Drove from Bluff to waikawa. This is in an area of New Zealand called the ‘catlins’ in the South west. This small village is near a place called niagara. We stopped off at the southern most tip of the South Island in New Zealand. Went for dinner at a place where a local girl won medals in the Olympics 2012. They have waterfalls there which they jokingly call the ‘niagara falls of new Zealand’ they are probably not even a meter high. Staying in a nice motel overlooking the waikawa harbour. All silted up but many years ago a thriving harbour/port.Read More »
Te Anau is a pleasant but small town that seemingly thrives off the neighbouring and surrounding attractions. It does however have its own little wonderful secrets too.
After our first night we drove down to Milford sound. It was a miserable day which made me wonder why there was point in going. But I do love rain, and unthought of -from me- the rain meant that all the waterfalls were going to be AMAZING!!
After having a delightful hot tub bath overlooking the falls I descended down to the ground floor of the Hilton Fallsview hotel for breakfast. Once satisfyingly filled up Richard came to meet us and then the three of us headed down to the water front where we were to catch a ride on the ‘Maid of the mist’ boat that takes you right up to the Niagara Falls.
The falls themselves were of course phenomenal. I had to try and imagine that none of the surrounding buildings were there though. As with many natural wonders of the world; being turned into a huge tourist attraction makes it lose a lot of its magic. It’s a shame. I would have liked to have trekked a few miles and then turned a corner and seen these falls appear in the distance completely untarnished by humanity, and in fact with no sign of human influence over them whatsoever. It’s annoying that authorities didn’t ban building around the falls or something. Like in Paris where nothing can be built higher than the Eiffel Tower.
Most people have told me its a ‘tick in the box’ experience. And it certainly is. I would go there again if all the buildings were knocked down and trees grew in place of lamp posts, and animals were at home in shrubbery instead of gamblers occupying the casinos.
It did remind me of Las Vegas in a way. I mean, if it hadn’t been for the falls, it would have felt like a mini version for sure.
I think as with most situations and experiences, an awful lot of what you feel about it in retrospect has a lot to do with who you are experiencing it with, or who you meet along the way. And in this case, the novelty and sheer coincidence that me and mum had happened to meet up with Richard at Niagara Falls, of all places in the world, was quite remarkable. I guess fortunately for the place itself this gave the experience quite a few more brownie points than it perhaps deserved.
It did get me thinking about how small the world is. Over dinner last night we were telling each other stories of our ‘it’s a small world’ encounters. Like what’s the weirdest meeting/encounter of another person you’ve had that makes you feel like the world is just a very small place?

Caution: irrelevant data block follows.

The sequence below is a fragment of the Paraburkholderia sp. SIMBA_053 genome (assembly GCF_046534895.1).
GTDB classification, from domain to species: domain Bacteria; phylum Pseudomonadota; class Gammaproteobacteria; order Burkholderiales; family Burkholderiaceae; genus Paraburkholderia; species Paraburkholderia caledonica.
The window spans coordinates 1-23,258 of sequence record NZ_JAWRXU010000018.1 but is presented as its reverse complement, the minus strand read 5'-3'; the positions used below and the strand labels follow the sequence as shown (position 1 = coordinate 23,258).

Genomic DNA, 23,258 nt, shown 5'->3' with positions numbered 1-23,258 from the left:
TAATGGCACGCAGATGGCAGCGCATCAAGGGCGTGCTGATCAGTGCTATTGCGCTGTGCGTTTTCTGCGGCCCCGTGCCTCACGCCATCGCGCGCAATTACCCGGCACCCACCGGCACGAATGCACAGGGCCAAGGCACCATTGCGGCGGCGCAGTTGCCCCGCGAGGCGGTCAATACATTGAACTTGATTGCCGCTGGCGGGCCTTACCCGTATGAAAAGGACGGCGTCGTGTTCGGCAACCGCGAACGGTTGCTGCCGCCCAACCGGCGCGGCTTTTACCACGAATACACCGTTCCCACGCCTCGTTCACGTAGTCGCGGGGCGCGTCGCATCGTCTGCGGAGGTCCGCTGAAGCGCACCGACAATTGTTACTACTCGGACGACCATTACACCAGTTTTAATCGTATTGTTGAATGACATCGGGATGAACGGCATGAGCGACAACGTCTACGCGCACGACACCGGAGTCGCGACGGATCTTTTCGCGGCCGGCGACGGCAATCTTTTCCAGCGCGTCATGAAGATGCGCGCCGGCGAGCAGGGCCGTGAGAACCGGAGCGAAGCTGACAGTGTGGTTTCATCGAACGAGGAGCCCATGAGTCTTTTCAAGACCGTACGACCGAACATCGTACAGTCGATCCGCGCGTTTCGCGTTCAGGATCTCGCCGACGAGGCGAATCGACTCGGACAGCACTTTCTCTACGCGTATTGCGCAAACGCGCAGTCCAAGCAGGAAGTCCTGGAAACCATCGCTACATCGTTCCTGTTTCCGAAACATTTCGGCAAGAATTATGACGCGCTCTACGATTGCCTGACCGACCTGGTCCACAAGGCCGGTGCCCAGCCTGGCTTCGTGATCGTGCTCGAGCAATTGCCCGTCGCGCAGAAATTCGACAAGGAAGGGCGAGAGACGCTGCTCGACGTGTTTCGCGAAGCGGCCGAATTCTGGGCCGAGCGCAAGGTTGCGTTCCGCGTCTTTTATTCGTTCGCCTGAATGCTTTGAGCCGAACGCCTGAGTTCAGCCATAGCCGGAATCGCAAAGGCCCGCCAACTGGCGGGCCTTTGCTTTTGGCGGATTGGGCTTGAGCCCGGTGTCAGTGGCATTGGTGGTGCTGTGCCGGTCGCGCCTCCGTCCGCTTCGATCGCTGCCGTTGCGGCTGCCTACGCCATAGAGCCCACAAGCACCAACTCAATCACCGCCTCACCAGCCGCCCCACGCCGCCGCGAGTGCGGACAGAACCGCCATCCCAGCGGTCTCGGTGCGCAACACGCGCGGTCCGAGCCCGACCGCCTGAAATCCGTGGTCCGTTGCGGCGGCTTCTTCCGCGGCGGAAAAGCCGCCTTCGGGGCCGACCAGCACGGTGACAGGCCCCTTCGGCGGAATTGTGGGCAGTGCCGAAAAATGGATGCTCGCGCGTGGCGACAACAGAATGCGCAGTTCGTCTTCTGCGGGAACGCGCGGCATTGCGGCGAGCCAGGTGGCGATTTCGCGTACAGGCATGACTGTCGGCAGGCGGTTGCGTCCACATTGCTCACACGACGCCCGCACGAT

Mine was when I was travelling in Australia in 2005 with Catherino. We were at a neighbours party in Melbourne (super cool I know. You all must go) where to be fair the majority of those attending were from the UK and Ireland. Shockingly most the ozzies don’t watch neighbours (I know right!)
Anyhow after an hour or so we were sat in a corner when a guy about my age came over and sat down and started talking to us. We did the usual ‘where are you from?’ Question. This resulted in England as the answer (duh). Then I asked where abouts and he said from Buckinghamshire. I was like ‘no way! Where abouts in Buckinghamshire? That’s where I am from!’ And he said I wouldn’t have heard of it as its a tiny village, but its in between Aylesbury and Milton Keynes. I said ‘you’re kidding – what’s it called?’ And he said, ‘seriously if you’ve heard of it I’ll be surprised but its a tiny village called cublington’….
Turns out him and his family had just moved out of the village to somewhere else in the country literally just before he went travelling. I knew who he was by name straight away once he told me his full name, but I had never met him. But there we were the other side of the world, meeting each other for the first time after having lived in the same village in England for at least 10 years or so.
Crazy eh! Or at least at the time for me, this was crazy, but its more and more common to bump into someone you know, or bump into someone that knows someone you know whilst you’re out and about travelling now I guess. Six degrees of separation..
After lunch with the daddy Goldson me and mum departed in the rain; destination ‘Sarnia’ a border town situated at the southern most part of Lake Huron on the Canadian/USA border….we had decided to break up the journey before we were to meet up with Sam in Chicago on Friday. As otherwise it was rather a long journey. Plus mum secretly, (or not so secretly as the case maybe) loves Canada over the states anyday so I think the longer we could spend in Canada the better!